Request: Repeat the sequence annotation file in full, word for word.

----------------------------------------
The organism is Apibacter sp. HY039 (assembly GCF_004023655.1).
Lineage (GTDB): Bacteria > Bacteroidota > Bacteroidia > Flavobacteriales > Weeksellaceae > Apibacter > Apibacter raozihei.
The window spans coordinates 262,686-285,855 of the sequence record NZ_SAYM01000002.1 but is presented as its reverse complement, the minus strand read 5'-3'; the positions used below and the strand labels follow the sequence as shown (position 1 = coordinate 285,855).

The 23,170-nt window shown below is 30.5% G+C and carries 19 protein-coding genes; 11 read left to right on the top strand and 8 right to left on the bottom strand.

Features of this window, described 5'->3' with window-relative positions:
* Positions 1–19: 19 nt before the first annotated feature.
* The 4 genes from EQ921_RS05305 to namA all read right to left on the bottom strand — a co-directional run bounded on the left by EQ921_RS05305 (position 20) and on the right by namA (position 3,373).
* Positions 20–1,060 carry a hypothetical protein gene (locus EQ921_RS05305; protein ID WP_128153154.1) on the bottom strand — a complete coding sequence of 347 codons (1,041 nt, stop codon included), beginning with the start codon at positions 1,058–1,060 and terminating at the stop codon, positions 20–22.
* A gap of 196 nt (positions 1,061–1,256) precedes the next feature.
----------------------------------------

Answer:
The organism is Apibacter sp. HY039 (assembly GCF_004023655.1).
Lineage (GTDB): Bacteria > Bacteroidota > Bacteroidia > Flavobacteriales > Weeksellaceae > Apibacter > Apibacter raozihei.
The window spans coordinates 262,686-285,855 of the sequence record NZ_SAYM01000002.1 but is presented as its reverse complement, the minus strand read 5'-3'; the positions used below and the strand labels follow the sequence as shown (position 1 = coordinate 285,855).

The 23,170-nt window shown below is 30.5% G+C and carries 19 protein-coding genes; 11 read left to right on the top strand and 8 right to left on the bottom strand.

Features of this window, described 5'->3' with window-relative positions:
* Positions 1–19: 19 nt before the first annotated feature.
* The 4 genes from EQ921_RS05305 to namA all read right to left on the bottom strand — a co-directional run bounded on the left by EQ921_RS05305 (position 20) and on the right by namA (position 3,373).
* Positions 20–1,060 carry a hypothetical protein gene (locus EQ921_RS05305; protein ID WP_128153154.1) on the bottom strand — a complete coding sequence of 347 codons (1,041 nt, stop codon included), beginning with the start codon at positions 1,058–1,060 and terminating at the stop codon, positions 20–22.
* A gap of 196 nt (positions 1,061–1,256) precedes the next feature.